Even if you have nothing to do with the place, you will still need to have insurance. Not only for the property, but if it is used as a business, you will need insurance to cover yourself, as the property owner.

It is possible to lease or rent your property to others and you have nothing to do with the place. Make sure you have everything in writing and cover any possible circumstances.

We are renting our place from someone. There were no buildings here except a garage that was falling down. Any improvements were up to us to pay for but we have to get approval first. All upkeep is up to us. Basically, all he does is collect the rent.
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    11-24-2013, 09:22 PM
  #7
Teen Forum Moderator
I don't think it is all that impossible to find someone who is willing to 'self care' board at your place, I did it with my mare and filly for quite a while. I pretty much paid for space to for my horses feet to stand on and I did absolutely everything else. Mucking, trucking away manure, feeding, scheduling appointments, watering, upkeep, etc.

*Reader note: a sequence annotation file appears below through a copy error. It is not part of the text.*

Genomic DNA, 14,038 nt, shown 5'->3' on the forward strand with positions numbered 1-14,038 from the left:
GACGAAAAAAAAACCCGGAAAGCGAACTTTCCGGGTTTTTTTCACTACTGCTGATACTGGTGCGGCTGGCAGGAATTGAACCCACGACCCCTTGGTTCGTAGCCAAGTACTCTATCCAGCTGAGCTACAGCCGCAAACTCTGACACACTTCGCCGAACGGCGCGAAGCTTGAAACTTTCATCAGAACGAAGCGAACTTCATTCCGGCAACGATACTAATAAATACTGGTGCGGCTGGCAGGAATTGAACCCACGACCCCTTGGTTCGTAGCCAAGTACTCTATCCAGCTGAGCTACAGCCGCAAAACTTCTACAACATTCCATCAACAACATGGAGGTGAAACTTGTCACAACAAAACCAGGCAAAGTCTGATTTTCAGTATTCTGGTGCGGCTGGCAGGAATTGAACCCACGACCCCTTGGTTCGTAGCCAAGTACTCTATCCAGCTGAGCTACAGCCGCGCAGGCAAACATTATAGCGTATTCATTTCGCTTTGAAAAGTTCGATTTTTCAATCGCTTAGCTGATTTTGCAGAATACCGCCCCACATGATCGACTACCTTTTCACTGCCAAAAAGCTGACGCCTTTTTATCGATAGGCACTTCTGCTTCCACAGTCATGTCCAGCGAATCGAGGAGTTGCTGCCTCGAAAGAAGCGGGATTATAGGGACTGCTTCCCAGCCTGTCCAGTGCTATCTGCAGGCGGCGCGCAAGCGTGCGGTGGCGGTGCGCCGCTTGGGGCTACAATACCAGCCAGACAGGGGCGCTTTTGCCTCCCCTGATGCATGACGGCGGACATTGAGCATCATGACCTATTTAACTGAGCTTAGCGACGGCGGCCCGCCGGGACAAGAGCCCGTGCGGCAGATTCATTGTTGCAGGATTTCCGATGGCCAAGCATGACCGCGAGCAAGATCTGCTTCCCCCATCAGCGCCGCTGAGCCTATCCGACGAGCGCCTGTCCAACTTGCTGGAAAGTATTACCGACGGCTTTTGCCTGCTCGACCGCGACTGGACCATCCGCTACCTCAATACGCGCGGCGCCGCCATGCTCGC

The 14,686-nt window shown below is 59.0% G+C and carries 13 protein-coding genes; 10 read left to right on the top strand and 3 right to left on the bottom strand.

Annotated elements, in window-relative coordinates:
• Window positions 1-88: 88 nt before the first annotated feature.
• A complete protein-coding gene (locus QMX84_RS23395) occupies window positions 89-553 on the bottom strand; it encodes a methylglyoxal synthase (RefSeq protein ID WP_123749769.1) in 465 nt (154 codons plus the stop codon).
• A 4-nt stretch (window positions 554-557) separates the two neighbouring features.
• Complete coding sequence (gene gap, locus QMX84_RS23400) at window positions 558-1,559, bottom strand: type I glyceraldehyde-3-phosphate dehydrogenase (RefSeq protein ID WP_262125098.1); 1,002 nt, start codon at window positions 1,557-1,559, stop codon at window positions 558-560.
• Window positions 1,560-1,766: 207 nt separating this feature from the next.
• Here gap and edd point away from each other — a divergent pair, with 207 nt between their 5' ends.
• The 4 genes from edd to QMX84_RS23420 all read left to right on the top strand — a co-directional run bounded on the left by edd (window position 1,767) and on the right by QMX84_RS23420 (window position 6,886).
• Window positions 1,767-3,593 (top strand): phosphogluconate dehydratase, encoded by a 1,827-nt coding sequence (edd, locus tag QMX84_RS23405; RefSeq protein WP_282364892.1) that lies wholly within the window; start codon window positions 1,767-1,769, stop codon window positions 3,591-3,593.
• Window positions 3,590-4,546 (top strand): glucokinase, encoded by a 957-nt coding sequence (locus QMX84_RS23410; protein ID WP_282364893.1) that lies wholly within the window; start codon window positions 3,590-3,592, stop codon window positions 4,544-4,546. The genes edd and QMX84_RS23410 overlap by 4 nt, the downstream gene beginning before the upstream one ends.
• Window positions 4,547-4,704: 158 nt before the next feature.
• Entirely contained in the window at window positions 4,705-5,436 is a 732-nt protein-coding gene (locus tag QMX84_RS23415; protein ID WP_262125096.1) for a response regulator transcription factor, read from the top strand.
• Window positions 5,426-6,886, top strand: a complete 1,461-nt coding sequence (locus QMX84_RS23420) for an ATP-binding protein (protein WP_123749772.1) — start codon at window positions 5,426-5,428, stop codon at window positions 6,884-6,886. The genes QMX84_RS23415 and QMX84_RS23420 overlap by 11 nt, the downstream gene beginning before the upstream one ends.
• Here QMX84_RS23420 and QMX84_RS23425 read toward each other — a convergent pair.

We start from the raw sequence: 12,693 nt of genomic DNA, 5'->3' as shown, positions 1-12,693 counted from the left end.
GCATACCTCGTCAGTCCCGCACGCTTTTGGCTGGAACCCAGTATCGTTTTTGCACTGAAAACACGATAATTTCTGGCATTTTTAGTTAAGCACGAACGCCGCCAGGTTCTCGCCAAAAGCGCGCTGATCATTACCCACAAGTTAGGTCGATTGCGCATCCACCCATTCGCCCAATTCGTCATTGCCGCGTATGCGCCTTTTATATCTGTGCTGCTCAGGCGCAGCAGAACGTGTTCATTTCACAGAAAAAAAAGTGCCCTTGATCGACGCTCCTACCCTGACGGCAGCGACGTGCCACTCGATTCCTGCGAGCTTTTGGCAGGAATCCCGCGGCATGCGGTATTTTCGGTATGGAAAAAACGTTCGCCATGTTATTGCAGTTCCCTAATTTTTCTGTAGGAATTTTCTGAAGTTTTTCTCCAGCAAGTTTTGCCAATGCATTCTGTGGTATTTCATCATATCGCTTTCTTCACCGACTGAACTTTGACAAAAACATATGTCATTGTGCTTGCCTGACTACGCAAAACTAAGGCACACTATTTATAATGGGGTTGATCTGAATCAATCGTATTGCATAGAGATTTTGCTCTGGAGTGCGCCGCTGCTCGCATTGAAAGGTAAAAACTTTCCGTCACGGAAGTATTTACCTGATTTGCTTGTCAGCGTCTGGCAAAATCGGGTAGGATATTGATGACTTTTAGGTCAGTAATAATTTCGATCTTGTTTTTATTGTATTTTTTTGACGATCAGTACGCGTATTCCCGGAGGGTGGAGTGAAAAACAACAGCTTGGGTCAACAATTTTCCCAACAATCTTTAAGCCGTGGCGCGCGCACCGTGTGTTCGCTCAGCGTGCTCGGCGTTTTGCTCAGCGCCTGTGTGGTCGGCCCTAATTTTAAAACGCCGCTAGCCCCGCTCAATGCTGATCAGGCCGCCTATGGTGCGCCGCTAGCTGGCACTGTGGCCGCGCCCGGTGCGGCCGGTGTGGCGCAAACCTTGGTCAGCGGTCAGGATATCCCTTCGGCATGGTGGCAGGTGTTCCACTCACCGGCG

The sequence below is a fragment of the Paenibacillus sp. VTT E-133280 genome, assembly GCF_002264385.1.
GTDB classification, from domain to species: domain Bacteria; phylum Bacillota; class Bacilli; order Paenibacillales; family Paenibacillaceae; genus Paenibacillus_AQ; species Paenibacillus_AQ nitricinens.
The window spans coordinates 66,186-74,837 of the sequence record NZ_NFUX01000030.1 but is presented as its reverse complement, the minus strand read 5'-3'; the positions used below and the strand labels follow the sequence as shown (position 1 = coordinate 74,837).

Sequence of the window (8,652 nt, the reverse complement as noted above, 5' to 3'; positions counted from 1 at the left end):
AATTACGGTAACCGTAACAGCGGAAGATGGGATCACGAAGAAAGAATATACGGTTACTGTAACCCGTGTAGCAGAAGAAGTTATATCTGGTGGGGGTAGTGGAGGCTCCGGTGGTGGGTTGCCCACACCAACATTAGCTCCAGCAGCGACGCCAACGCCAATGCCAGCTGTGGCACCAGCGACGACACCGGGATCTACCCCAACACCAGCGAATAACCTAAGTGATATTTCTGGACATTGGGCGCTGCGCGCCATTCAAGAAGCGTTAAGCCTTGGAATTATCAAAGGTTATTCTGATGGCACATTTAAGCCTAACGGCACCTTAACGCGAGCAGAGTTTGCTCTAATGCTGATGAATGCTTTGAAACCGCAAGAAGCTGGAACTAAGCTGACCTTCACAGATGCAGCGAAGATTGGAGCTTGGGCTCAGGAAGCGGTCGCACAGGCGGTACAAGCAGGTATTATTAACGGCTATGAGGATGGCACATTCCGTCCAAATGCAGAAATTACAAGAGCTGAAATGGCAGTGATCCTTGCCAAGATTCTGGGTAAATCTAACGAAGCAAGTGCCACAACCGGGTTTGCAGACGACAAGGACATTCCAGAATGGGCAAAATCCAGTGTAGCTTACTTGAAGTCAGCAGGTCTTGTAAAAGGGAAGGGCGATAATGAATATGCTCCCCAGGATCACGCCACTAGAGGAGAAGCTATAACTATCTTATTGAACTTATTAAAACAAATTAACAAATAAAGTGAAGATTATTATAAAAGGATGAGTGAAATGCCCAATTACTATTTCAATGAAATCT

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    11-24-2013, 09:34 PM
  #8
Started
I agree that it's hard for boarders for the owner to be strictly hands-off; you could perhaps reach an agreement with one of the boarders that he/she acts as the barn manager, for board discount, say. Or you could hire a non-boarder horseperson to act as barn manager for a certain time(s) each day.
     
    11-24-2013, 09:35 PM
  #9
Weanling
Even if you declared yourself 'hands off' and there was a contract in place stating so, what happens when the horses' owner is not there and the horses get out? Or a severe accident with a horse that needs immediate attention before a vet can arrive? Those things will need to be considered since you would most likely be the one to witness events like that and could possibly be the first person required to take action in such a situation. It could mean the life or death of the horse(s).

I know if I was in a situation like that, even if the contract said I had nothing to do with the horses, I would feel horrible if I didn't do something to help.
     
    11-24-2013, 09:44 PM
  #10
Weanling
Quote:
Originally Posted by EdmontonHorseGal    
even if you declared yourself 'hands off' and there was a contract in place stating so, what happens when the horses' owner is not there and the horses get out? Or a severe accident with a horse that needs immediate attention before a vet can arrive?
That was exactly the scenario going through my head with my responses above.

For a 100% non horse person who doesn't know how to handle a horse effectively or safely, those are big stumbling blocks IMHO. I know when I was at the stage where I knew nothing about horses (or how to read/handle them) I wouldn't have wanted to be left effectively in charge of a stable.

For all intents and purposes, that's what the OP is going to be left with here.